width: max-content; is super useful and well supported.
Starting to use variable fonts. Super fun. Web fonts have come a long way. This is Montserrat served as a variable font.
To kickoff the physical distancing I decided to do some pickling. I’ve been pickling onions and peppers for many years. They are wonderful on sandwiches, salads, cheese boards, and for topping off pastas, to name a few. For me the key is cutting them really thin, making them easy to pile on whatever it is you are eating. I feel the thinness brings along a better onion/pepper-to-vinegar ratio.
In addition to onions and peppers, I started pickling asparagus recently as well. I wish I would have started long ago. For me there isn’t a better pickled anything than asparagus. They are delicious. They are also convenient (grab a few spears out of the jar). They work as a snack or as a part of a meal. The key is using a hot brine for the asparagus (this also works great for Brussels sprouts), thanks to Six Seasons by Joshua McFadden for this advice. Just pour in the boiling brine into the jar of asparagus.
As for the cauliflower, this is my first time pickling them. I’m looking forward to giving them a go in a few days.
Note: these are all refrigerator pickles. They are usually ready to eat in 2-3 days.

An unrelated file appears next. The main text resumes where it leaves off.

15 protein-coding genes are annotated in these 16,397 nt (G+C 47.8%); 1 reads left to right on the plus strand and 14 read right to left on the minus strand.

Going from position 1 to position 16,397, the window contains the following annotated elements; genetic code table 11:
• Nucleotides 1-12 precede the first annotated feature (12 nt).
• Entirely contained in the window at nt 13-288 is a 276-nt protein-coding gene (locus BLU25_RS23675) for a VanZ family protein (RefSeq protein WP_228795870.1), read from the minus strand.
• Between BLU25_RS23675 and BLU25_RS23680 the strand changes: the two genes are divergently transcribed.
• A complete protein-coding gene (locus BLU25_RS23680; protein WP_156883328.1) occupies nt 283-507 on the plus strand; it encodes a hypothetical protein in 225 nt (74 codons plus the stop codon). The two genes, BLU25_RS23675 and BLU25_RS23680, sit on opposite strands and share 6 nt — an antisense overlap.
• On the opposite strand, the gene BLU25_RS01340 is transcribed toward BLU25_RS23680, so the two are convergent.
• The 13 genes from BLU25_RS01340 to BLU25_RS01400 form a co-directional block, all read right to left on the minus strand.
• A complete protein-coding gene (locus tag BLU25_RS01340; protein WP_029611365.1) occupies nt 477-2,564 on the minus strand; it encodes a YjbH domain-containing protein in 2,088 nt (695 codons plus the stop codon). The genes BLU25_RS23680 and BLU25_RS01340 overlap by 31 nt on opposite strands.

I have settled on using the same brine for all of my pickling, hot or cold.
2 cups - water
1 cup - white vinegar
1/4 cup - rice vinegar
3 tbsp - salt
2 tbsp - sugar
When making the hot brine for the asparagus and Brussels sprouts combine all the brine ingredients and bring to a boil. When making the cold brine bring everything except for the water to a boil. Then add the hot liquid to the cold water.
The asparagus and Brussels sprouts use raw garlic, black peppercorns, dried chilies, and thinly sliced onion. These spears have a nice subtle bite.
The peppers and onions use raw garlic, black peppercorns, and mustard seeds. The mustard seeds provide a little tang.
And finally, the cauliflower has raw garlic, fresh rosemary, and one thinly sliced carrot.
Stay safe. Take care.
Yesterday Major League baseball handed out their punishment to the Houston Astros for stealing signs during their 2017 Word Series winning season. In addition to the punishment handed out by the MLB, the owner of the Astros, Jim Crane, fired his manager, A. J. Hinch, and his general manager, Jeff Luhnow. Both becoming the fall guys (along with Joey Cora, manager of the Red Sox, and Carlos Beltran, manager of the New York Mets) for the cheating that took place. The Astros also lost four draft picks and were fined $5 million. A small price to pay for a World Series title.